In praise of dressing gowns

Posted by on September 15, 2014 in Blog, Living today | 2 comments

A complete course in dressmaking/CircaSassy,flickr

A complete course in dressmaking/CircaSassy/Flickr

David Mitchell was recently lampooned on one of his many panel shows for admitting to having not one, but two dressing gowns. But how eminently sensible! Of course you need two. You need one great big bulky all-enveloping cocoon to enhance your mooching-about pleasure while at home, but it would be absurd to have to cart this garment about with you. For carting-about purposes you need an altogether sleeker affair, equally at home in a hotel corridor (should you be unfortunate enough to have a room without an en-suite or fortunate enough to have an assignation in someone else’s room) or the breakfast table at your rellies’ house if you lost out in the queue for the bathroom.

But do not confuse need for a dressing gown with pathological attachment to a dressing gown – a condition many new mothers will admit to suffering. Though there are sometimes good reasons for it – no opportunity to shower or dress, and frankly why bother when the posseting sponges out of the dear old DG so nicely – such a condition can get out of hand.
For proof of this, just look at the starring role a dressing gown has in J. Lee Thompson’s 1957 British film, Woman in a Dressing Gown. Worn by Yvonne Mitchell (is she related to David Mitchell? Does this explain a shared passion for the DG?), it is the symbol of her unacknowledged depression and the focus of her errant husband’s scorn and despair. I am not in the business of plot spoilers, so you’ll have to watch it for yourself to find out if the DG wins out over the nubile colleague in the end.

Finally, I must pay tribute to my own DG. Neck to ankle Dellarobbia blue fleece, it’s cool in summer and warm in winter. I must stress that I do not wear mine all day long, and this no doubt explains why it’s 20 years old and still going strong, though a slight thinning of the fabric round the elbows hints at its mortality. It will be a dark day (well, evening and early morning) when I eventually have to replace it. Should I ever be forced to flee my home at a moment’s notice, it’s the first thing I’ll reach for. It is the desert island garment. Out of it I would be able to fashion a pillow, a tent, a windbreak, and a sack in which to carry the tubers, nuts and seeds I have foraged. I could even improvise a slingshot out of the belt!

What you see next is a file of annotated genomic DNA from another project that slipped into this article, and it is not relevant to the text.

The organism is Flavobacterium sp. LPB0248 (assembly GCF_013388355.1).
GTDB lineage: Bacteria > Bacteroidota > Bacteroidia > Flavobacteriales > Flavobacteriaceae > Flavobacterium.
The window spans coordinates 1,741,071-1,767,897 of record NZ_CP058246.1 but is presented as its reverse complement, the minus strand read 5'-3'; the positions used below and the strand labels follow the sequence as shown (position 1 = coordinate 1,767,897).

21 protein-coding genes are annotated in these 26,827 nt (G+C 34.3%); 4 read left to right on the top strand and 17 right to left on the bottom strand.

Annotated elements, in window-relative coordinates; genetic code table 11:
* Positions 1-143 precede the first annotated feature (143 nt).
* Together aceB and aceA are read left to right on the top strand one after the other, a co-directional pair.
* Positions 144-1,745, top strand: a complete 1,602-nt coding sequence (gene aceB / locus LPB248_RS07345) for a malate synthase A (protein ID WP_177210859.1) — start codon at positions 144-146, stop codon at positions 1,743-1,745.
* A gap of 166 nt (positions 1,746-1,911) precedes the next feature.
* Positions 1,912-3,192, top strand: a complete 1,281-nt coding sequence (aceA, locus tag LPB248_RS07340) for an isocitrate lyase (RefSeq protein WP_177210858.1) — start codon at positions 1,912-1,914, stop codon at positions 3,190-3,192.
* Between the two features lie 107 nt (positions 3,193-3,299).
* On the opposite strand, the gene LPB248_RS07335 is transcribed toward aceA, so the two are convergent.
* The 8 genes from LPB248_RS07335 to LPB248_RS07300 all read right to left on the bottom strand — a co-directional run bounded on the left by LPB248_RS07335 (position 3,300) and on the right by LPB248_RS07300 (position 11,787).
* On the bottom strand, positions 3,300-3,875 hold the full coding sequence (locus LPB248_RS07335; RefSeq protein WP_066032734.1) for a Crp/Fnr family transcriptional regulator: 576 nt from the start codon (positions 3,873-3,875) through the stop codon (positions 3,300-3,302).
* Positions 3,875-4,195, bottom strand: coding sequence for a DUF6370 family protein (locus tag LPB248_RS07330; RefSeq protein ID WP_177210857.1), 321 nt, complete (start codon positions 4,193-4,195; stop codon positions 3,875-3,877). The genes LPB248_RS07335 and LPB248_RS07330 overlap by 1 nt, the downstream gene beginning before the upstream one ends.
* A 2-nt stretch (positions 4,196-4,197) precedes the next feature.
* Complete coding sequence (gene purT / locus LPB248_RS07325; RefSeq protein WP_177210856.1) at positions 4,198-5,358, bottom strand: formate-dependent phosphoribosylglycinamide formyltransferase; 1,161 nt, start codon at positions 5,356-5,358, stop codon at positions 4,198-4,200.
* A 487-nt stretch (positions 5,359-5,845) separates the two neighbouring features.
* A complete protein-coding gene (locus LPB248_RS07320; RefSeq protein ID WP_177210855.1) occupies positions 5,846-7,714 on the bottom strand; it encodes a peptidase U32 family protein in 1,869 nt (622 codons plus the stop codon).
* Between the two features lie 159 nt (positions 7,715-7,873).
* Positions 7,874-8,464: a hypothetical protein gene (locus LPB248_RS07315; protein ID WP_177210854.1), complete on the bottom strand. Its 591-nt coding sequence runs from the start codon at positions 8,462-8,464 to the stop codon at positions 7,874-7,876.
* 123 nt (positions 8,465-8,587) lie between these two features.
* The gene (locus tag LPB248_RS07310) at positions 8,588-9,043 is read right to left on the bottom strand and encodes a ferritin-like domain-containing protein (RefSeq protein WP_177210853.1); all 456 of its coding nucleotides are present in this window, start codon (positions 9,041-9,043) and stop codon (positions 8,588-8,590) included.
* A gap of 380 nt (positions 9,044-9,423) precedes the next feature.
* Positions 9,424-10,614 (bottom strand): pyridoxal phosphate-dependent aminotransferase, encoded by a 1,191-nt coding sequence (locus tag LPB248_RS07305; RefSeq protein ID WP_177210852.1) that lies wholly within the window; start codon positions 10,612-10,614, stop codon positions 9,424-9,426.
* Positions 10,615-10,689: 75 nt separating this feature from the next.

1. I would like to contribute a whole stack of insightful comments re the Dressing Gown but it would not be as insightful as the above article. So remembering a rather fantastic wool tartan gown made with loads of love by my mother that kept me comforted for many years in my youth, it never seemed to outgrow me and was privy to many of my ups and downs, eventually ending up as part of a picnic rug (resourceful mother). I now own a rather exotic retro silk kimono makes me feel as if I am wrapped in luxury, but has it replaced my memories of my old trusty tartan ?

  2. Thanks for sharing..


  1. The Gift of Gratitude | Damesnet - […] gratitude long after you have thanked the giver: my dear old (possibly a quarter of a century old) dressing…

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